It’s being called the ‘Project of the Century’ that will bring a new ‘golden age’ of globalisation. The ambitious plan is to link China to the world via the ancient trade routes. The ‘Belt and Road initiative’ is designed to recreate the old trading routes both at sea and overland with huge investment in infrastructure along the route. The numbers are mind boggling; the USD900bln plan will take in 65 countries, connecting over 60% of the world’s population as well as over 30% of global GDP. To put the size of the programme in perspective, it’s 11 times larger than the US’s Marshall Plan, the American initiative to rebuild Western European economies after the end of the Second World War. The overland route will snake through Asia into the Middle East then on to Turkey. From there it will head north to Moscow before continuing on into Europe.
Yesterday Chinese President Xi Jinping hosted over 25 heads of state, including Russian President Vladimir Putin, as well as the heads of the IMF, the UN and the World Bank at the start of a 2 day summit focusing on the initiative. In a clear reference to US President Trump’s more protectionists policies, Xi told the summit ‘We need to improve policy coordination and reject beggar-thy-neighbour practices’ adding ‘This is an important lesson that can be drawn from the global financial crisis and is still very relevant to the development of the world economy today’. He went on to say ‘We need to seek win-win results through greater openness and cooperation, avoid fragmentation, refrain from setting inhibitive thresholds for cooperation or pursuing exclusive arrangements and reject protectionism. In a world of growing interdependency and challenges, no country can tackle the challenges, also the world's problems, on its own’.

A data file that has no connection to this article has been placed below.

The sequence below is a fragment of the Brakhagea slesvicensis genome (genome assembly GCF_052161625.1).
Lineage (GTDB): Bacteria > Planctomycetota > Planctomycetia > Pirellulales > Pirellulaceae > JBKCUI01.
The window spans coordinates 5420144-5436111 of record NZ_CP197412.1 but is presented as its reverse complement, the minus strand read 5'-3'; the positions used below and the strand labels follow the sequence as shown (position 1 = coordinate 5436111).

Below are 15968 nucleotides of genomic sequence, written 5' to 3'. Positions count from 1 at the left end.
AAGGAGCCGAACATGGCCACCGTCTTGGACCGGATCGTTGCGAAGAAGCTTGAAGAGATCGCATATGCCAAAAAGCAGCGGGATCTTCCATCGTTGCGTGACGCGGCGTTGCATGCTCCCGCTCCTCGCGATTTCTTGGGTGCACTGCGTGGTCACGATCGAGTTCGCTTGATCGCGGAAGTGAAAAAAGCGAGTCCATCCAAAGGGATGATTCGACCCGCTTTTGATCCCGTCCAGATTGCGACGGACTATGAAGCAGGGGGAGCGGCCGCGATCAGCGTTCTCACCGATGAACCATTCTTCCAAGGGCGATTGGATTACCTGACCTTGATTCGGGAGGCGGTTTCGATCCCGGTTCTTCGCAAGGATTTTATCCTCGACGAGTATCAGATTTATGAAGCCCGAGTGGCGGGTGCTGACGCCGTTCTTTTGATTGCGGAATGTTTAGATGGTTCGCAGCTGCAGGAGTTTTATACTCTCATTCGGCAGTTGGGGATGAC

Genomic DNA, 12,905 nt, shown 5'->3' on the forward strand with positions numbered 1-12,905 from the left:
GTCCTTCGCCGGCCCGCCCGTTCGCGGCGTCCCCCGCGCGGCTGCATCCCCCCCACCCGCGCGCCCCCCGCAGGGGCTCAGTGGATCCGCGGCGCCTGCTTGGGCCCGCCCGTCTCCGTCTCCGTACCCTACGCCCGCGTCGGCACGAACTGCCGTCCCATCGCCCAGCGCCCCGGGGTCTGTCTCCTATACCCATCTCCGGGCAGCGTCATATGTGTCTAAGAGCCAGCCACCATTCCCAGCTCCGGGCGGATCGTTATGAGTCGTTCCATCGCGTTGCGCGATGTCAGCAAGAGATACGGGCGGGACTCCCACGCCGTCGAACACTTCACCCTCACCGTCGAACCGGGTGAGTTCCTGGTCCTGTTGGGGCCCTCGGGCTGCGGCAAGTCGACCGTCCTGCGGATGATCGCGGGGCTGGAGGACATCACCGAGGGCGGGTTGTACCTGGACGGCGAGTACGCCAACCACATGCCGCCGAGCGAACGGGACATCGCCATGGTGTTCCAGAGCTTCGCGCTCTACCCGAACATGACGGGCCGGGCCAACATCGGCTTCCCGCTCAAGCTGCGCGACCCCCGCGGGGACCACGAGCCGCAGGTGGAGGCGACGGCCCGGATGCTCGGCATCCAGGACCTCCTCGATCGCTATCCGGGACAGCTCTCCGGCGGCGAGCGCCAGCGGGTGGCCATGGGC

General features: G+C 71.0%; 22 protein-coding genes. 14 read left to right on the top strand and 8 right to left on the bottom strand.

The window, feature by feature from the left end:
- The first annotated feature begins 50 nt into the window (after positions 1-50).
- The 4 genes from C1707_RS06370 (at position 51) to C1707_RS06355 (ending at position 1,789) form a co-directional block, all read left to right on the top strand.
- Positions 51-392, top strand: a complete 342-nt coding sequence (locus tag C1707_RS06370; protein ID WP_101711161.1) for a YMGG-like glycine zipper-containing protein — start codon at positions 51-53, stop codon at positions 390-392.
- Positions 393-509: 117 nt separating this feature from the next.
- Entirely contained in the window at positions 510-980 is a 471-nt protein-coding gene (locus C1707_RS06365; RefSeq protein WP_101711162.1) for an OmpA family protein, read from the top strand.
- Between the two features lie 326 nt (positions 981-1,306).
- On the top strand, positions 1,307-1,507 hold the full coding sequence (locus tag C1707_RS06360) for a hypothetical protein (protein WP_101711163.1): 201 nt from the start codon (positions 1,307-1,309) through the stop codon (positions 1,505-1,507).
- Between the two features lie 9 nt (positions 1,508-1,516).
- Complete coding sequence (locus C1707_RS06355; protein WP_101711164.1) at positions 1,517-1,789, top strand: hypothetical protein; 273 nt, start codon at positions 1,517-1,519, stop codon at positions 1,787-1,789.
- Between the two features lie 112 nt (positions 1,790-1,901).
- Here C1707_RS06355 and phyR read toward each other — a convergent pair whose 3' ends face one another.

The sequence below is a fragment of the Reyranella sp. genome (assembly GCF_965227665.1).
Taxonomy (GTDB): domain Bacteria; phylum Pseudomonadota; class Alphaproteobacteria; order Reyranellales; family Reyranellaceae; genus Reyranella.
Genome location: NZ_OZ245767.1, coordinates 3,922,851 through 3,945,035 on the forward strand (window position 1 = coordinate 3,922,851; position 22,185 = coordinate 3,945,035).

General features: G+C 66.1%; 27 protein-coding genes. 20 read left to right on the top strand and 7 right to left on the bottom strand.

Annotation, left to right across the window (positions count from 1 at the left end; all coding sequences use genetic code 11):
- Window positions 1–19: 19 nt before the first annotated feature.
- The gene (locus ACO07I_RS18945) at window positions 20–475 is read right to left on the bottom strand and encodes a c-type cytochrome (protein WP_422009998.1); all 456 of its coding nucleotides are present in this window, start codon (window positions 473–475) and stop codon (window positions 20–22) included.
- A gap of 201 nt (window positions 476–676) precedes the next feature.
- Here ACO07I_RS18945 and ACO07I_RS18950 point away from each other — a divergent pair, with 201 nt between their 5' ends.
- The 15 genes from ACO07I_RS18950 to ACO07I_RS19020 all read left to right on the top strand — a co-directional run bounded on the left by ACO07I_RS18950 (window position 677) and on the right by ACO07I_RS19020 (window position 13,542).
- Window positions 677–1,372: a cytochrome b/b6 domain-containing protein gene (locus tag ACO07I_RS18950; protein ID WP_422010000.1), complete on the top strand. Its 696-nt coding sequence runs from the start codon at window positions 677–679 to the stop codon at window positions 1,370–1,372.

However, not all are overly happy about the proposed plan. The initiative in part is being seen as China’s answer to the now defunct Trans-Pacific Partnership (TPP), with some governments, especially in the west, seeing the plan as an attempt to stimulate China’s influence on a more global scale rather than just in Asia. Indeed, both German chancellor Angela Merkel and Donald Trump turned down offers to attend, with Italian Prime Minister Paolo Gentiloni the only G7 leader in attendance. India, along with Japan will not be involved in the project. India’s opposition comes from the belief that no country could accept a plan that ignores its core concerns on sovereignty and territorial integrity, adding that the project is little more than a ‘colonial enterprise, leaving debt and broken communities in its wake’.
Also this morning it was announced that the world’s top oil producers had agreed to extend the cuts in production until March of next year. Russia and Saudi Arabia issued a joint statement pledging to do ‘whatever it takes’ to reduce inventories back to their 5 year average. The announcement comes 10 days before OPEC’s next official meeting and is seen as a warning that other producers will be expected to fall in line with their own cuts in production.